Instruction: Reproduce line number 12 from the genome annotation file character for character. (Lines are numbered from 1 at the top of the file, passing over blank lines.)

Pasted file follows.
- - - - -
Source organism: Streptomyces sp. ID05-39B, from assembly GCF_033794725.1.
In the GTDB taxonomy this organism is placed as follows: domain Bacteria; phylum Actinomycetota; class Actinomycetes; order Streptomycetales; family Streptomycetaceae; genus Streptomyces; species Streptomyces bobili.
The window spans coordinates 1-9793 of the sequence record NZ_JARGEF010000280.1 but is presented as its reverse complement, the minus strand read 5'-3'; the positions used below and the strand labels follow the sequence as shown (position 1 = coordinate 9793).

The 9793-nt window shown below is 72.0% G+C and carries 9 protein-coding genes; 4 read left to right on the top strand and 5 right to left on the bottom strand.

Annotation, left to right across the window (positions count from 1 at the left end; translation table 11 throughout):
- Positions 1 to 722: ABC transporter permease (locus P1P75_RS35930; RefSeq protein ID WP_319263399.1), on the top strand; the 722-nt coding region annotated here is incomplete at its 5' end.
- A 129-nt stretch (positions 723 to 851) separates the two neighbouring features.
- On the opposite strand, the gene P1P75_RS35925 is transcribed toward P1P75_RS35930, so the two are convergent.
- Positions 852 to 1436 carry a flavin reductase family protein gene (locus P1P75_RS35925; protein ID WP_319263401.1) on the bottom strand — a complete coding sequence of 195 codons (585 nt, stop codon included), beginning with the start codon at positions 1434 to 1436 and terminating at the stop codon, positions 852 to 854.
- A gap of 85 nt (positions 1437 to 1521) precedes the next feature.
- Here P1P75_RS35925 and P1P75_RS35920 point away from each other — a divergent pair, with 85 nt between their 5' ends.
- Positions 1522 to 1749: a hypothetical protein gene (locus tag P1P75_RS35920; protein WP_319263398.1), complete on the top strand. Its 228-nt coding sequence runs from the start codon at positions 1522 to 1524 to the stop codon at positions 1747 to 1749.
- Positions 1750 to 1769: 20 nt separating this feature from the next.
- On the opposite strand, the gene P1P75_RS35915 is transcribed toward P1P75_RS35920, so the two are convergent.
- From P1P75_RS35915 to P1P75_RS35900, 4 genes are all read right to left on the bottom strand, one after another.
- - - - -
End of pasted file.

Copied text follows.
- Positions 1522 to 1749: a hypothetical protein gene (locus tag P1P75_RS35920; protein WP_319263398.1), complete on the top strand. Its 228-nt coding sequence runs from the start codon at positions 1522 to 1524 to the stop codon at positions 1747 to 1749.